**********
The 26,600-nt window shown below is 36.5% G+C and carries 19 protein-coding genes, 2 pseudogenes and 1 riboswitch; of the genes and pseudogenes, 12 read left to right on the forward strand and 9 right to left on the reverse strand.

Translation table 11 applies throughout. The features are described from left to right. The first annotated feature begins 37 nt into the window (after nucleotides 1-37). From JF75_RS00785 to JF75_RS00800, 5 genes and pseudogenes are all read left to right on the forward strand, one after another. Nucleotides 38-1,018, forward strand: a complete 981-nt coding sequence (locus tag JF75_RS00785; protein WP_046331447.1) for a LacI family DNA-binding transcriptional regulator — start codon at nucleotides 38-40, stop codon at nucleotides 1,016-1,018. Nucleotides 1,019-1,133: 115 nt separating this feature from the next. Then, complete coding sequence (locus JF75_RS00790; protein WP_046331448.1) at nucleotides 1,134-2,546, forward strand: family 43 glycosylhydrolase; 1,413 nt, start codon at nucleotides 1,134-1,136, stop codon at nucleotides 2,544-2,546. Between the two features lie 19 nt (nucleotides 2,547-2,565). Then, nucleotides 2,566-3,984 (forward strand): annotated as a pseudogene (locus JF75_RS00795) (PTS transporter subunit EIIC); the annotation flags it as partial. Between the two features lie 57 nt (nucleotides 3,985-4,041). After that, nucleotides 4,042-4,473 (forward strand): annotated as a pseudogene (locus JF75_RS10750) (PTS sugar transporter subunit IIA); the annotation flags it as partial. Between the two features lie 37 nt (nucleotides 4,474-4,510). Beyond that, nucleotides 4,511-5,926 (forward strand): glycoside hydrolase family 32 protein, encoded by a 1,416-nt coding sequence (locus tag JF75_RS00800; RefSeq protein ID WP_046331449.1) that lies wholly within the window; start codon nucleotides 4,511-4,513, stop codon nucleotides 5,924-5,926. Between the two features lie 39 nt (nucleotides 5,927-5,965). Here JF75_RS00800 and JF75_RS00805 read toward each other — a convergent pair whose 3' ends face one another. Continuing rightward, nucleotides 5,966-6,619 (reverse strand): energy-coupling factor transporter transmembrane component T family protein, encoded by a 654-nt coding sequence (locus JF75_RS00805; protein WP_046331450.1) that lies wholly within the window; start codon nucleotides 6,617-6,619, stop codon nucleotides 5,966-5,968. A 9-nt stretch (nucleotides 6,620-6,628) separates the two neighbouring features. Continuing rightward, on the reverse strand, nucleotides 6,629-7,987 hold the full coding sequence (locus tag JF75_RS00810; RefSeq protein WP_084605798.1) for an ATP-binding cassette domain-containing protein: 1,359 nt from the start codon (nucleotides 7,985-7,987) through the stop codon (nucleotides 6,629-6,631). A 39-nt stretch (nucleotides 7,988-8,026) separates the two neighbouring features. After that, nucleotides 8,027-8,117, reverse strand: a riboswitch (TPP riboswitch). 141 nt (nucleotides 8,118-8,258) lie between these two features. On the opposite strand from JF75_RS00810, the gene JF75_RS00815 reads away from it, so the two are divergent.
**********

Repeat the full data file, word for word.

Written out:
The 26,600-nt window shown below is 36.5% G+C and carries 19 protein-coding genes, 2 pseudogenes and 1 riboswitch; of the genes and pseudogenes, 12 read left to right on the forward strand and 9 right to left on the reverse strand.

Translation table 11 applies throughout. The features are described from left to right. The first annotated feature begins 37 nt into the window (after nucleotides 1-37). From JF75_RS00785 to JF75_RS00800, 5 genes and pseudogenes are all read left to right on the forward strand, one after another. Nucleotides 38-1,018, forward strand: a complete 981-nt coding sequence (locus tag JF75_RS00785; protein WP_046331447.1) for a LacI family DNA-binding transcriptional regulator — start codon at nucleotides 38-40, stop codon at nucleotides 1,016-1,018. Nucleotides 1,019-1,133: 115 nt separating this feature from the next. Then, complete coding sequence (locus JF75_RS00790; protein WP_046331448.1) at nucleotides 1,134-2,546, forward strand: family 43 glycosylhydrolase; 1,413 nt, start codon at nucleotides 1,134-1,136, stop codon at nucleotides 2,544-2,546. Between the two features lie 19 nt (nucleotides 2,547-2,565). Then, nucleotides 2,566-3,984 (forward strand): annotated as a pseudogene (locus JF75_RS00795) (PTS transporter subunit EIIC); the annotation flags it as partial. Between the two features lie 57 nt (nucleotides 3,985-4,041). After that, nucleotides 4,042-4,473 (forward strand): annotated as a pseudogene (locus JF75_RS10750) (PTS sugar transporter subunit IIA); the annotation flags it as partial. Between the two features lie 37 nt (nucleotides 4,474-4,510). Beyond that, nucleotides 4,511-5,926 (forward strand): glycoside hydrolase family 32 protein, encoded by a 1,416-nt coding sequence (locus tag JF75_RS00800; RefSeq protein ID WP_046331449.1) that lies wholly within the window; start codon nucleotides 4,511-4,513, stop codon nucleotides 5,924-5,926. Between the two features lie 39 nt (nucleotides 5,927-5,965). Here JF75_RS00800 and JF75_RS00805 read toward each other — a convergent pair whose 3' ends face one another. Continuing rightward, nucleotides 5,966-6,619 (reverse strand): energy-coupling factor transporter transmembrane component T family protein, encoded by a 654-nt coding sequence (locus JF75_RS00805; protein WP_046331450.1) that lies wholly within the window; start codon nucleotides 6,617-6,619, stop codon nucleotides 5,966-5,968. A 9-nt stretch (nucleotides 6,620-6,628) separates the two neighbouring features. Continuing rightward, on the reverse strand, nucleotides 6,629-7,987 hold the full coding sequence (locus tag JF75_RS00810; RefSeq protein WP_084605798.1) for an ATP-binding cassette domain-containing protein: 1,359 nt from the start codon (nucleotides 7,985-7,987) through the stop codon (nucleotides 6,629-6,631). A 39-nt stretch (nucleotides 7,988-8,026) separates the two neighbouring features. After that, nucleotides 8,027-8,117, reverse strand: a riboswitch (TPP riboswitch). 141 nt (nucleotides 8,118-8,258) lie between these two features. On the opposite strand from JF75_RS00810, the gene JF75_RS00815 reads away from it, so the two are divergent.